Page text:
doi:10.1001/archneurol.2011.183
PMCID: PMC3387980  PMID: 21825215
Alzheimer’s disease biomarkers; Magnetic Resonance Imaging; CSF tau; CSF Abeta; Alzheimer’s disease staging
6.  Genetic and Clinical Features of Progranulin-Associated Frontotemporal Lobar Degeneration 
Archives of neurology  2011;68(4):488-497.
Objective
To assess the relative frequency of unique mutations and their associated characteristics in 97 individuals with mutations in progranulin (GRN), an important cause of frontotemporal lobar degeneration (FTLD).
Participants and Design
A 46-site International Frontotemporal Lobar Degeneration Collaboration was formed to collect cases of FTLD with TAR DNA-binding protein of 43-kDa (TDP-43)–positive inclusions (FTLD-TDP). We identified 97 individuals with FTLD-TDP with pathogenic GRN mutations (GRN+ FTLD-TDP), assessed their genetic and clinical characteristics, and compared them with 453 patients with FTLD-TDP in which GRN mutations were excluded (GRN− FTLD-TDP). No patients were known to be related. Neuropathologic characteristics were confirmed as FTLD-TDP in 79 of the 97 GRN+ FTLDTDP cases and all of the GRN− FTLD-TDP cases.
Results
Age at onset of FTLD was younger in patients with GRN+ FTLD-TDP vs GRN− FTLD-TDP (median, 58.0 vs 61.0 years; P<.001), as was age at death (median, 65.5 vs 69.0 years; P<.001). Concomitant motor neuron disease was much less common in GRN+ FTLDTDP vs GRN− FTLD-TDP (5.4% vs 26.3%; P<.001). Fifty different GRN mutations were observed, including 2 novel mutations: c.139delG (p.D47TfsX7) and c.378C>A (p.C126X). The 2 most common GRN mutations were c.1477C>T (p.R493X, found in 18 patients, representing 18.6% of GRN cases) and c.26C>A (p.A9D, found in 6 patients, representing 6.2% of cases). Patients with the c.1477C>T mutation shared a haplotype on chromosome 17; clinically, they resembled patients with other GRN mutations. Patients with the c.26C>A mutation appeared to have a younger age at onset of FTLD and at death and more parkinsonian features than those with other GRN mutations.
Conclusion
GRN+ FTLD-TDP differs in key features from GRN− FTLD-TDP.
doi:10.1001/archneurol.2011.53
PMCID: PMC3160280  PMID: 21482928
7.  Cerebrospinal Fluid Profiles Predict Prospective Course and Outcome Among Persons with Amnestic Mild Cognitive Impairment 
Archives of neurology  2011;68(1):113-119.
Objectives
To examine the effect of specific “CSF profiles” on the rate of cognitive decline, disease progression, and risk of conversion to Alzheimer's disease (AD) dementia in patients with amnestic mild cognitive impairment (MCI).
Design
Total tau (t-tau), tau phosphorylated at threonine 181 (p-tau181), and β-amyloid 1-42 peptide (Aβ42) were immunoassayed in CSF samples obtained from MCI patients enrolled in the Alzheimer's Disease Neuroimaging Initiative. Patients were then stratified by “CSF profiles”: (1) normal t-tau and Aβ42 levels (i.e., normal–t-tauAβ42), (2) normal t-tau but abnormal Aβ42 (i.e., abnormal–Aβ42), (3) abnormal t-tau but normal Aβ42 (i.e., abnormal–t-tau), and (4) abnormal t-tau and Aβ42 (i.e., abnormal–t-tauAβ42).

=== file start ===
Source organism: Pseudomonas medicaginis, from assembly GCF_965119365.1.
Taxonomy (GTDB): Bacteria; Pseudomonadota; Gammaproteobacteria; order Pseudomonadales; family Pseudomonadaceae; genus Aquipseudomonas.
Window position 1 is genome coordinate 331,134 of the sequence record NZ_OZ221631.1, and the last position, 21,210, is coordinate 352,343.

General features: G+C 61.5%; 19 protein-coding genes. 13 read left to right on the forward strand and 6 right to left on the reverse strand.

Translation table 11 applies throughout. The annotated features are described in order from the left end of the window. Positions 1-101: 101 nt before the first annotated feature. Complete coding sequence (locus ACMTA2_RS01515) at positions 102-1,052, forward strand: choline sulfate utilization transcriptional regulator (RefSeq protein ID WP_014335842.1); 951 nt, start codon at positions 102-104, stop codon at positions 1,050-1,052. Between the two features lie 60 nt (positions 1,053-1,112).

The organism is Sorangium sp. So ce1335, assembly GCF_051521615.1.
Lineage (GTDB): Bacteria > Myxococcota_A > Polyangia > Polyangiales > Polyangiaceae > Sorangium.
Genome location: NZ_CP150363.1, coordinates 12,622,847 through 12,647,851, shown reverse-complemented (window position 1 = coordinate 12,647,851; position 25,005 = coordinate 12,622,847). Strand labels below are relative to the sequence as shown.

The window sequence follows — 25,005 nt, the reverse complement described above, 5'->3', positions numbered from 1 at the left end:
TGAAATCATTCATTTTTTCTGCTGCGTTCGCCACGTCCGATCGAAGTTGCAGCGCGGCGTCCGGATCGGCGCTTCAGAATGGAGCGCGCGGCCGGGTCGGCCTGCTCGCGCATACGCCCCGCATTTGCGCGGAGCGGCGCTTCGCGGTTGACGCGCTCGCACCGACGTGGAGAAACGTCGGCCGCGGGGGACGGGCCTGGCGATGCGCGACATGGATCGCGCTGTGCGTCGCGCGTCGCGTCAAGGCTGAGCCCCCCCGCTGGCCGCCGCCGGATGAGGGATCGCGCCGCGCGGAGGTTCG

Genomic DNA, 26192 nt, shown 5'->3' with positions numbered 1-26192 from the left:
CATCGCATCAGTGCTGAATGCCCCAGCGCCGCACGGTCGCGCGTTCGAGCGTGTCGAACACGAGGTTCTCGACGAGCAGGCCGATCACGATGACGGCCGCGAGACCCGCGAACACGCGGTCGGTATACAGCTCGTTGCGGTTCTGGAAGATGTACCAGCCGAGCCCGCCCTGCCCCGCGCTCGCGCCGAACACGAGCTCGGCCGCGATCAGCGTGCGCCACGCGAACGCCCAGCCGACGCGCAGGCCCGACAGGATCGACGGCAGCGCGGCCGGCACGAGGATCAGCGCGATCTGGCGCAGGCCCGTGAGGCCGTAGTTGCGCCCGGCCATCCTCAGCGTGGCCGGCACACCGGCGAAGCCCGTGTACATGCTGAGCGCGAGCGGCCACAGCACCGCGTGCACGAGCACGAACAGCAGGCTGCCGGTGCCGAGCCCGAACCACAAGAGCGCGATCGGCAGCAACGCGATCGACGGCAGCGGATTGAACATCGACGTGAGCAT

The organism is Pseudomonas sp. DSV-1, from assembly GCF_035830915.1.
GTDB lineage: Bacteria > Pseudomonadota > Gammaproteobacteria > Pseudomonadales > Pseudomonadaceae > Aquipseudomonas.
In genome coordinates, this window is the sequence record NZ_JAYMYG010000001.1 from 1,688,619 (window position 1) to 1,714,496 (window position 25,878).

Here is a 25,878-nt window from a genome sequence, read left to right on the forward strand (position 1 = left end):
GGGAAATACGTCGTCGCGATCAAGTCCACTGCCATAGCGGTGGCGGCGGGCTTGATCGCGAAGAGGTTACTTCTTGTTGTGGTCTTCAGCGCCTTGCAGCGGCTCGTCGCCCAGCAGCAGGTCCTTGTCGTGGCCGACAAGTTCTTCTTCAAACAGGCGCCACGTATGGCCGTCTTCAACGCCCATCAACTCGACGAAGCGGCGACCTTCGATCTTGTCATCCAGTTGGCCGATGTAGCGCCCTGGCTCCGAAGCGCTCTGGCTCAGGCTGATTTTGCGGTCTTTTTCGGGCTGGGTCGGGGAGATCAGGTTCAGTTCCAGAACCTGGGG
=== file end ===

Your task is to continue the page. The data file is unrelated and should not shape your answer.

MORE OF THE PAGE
Setting
Fifty-eight sites in the US and Canada.
Participants
One hundred ninety-five MCI patients.
Main Outcome Measures
A composite cognitive measure, the CDR-Sum of Boxes, and conversion to AD.
Results
MCI patients with a CSF profile of abnormal–Aβ42 or abnormal–t-tauAβ42 experienced a faster rate of decline on the composite cognitive measure and the CDR-Sum of Boxes compared to those with normal–t-tauAβ42. They also had a greater risk of converting to AD relative to the normal–t-tauAβ42 group. In contrast, those with a CSF profile of abnormal–t-tau did not differ from the normal–t-tauAβ42 group on any outcome. These findings were generally replicated when the sample was reclassified by patterns of p-tau181 and Aβ42 abnormalities.
Conclusions
β-amyloid abnormalities, but not tau alterations, are associated with cognitive deterioration, disease progression, and increased risk of conversion to AD dementia in patients with MCI. Patients with abnormal levels of Aβ42 may be prime targets for drug treatment and clinical trials in MCI.
doi:10.1001/archneurol.2010.334
PMCID: PMC3058271  PMID: 21220682
CSF; MCI; cognitive decline; disease progression; conversion to AD
8.  Comparison of analytical platforms for cerebrospinal fluid measures of Aβ1-42, total tau and p-tau181 for identifying Alzheimer’s disease amyloid plaque pathology 
Archives of neurology  2011;68(9):1137-1144.
OBJECTIVE
Cerebrospinal fluid (CSF) biomarkers of Alzheimer’s disease (AD) are currently being considered for inclusion in revised diagnostic criteria for research and/or clinical purposes to increase the certainty of ante-mortem diagnosis. Establishing biomarker validity requires demonstration that the assays are true markers of underlying disease pathology (e.g., amyloid plaques and/or neurofibrillary tangles) in living individuals.
DESIGN
We compared the performances of the two most commonly used platforms, INNOTEST® ELISA and INNO-BIA AlzBio3 for measurement of CSF amyloid-beta (Aβ) and tau(s), for identifying the presence of amyloid plaques in a research cohort (n=103). Values obtained for CSF Aβ1-42, total tau and phosphorylated tau181 (p-tau181) using the two assay platforms were compared to brain amyloid load as assessed by positron emission tomography using the amyloid imaging agent, Pittsburgh Compound B (PIB).